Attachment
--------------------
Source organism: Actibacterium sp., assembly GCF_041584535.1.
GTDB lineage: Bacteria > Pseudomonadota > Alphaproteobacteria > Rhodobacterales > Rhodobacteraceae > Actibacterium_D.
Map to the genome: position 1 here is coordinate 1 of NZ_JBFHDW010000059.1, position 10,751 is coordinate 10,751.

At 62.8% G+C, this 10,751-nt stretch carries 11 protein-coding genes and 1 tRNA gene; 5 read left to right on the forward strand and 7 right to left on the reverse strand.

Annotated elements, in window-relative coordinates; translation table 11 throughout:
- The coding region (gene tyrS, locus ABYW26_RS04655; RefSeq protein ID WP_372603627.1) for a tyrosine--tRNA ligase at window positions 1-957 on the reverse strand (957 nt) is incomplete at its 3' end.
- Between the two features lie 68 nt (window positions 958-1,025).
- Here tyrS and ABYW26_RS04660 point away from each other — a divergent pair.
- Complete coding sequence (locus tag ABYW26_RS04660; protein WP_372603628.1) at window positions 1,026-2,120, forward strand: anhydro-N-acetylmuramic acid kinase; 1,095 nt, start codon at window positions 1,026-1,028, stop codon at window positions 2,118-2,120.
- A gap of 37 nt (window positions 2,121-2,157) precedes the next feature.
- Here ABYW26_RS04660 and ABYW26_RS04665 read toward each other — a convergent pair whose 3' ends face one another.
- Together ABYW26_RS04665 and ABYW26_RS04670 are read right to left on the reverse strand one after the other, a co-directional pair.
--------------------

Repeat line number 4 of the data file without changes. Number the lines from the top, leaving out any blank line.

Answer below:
At 62.8% G+C, this 10,751-nt stretch carries 11 protein-coding genes and 1 tRNA gene; 5 read left to right on the forward strand and 7 right to left on the reverse strand.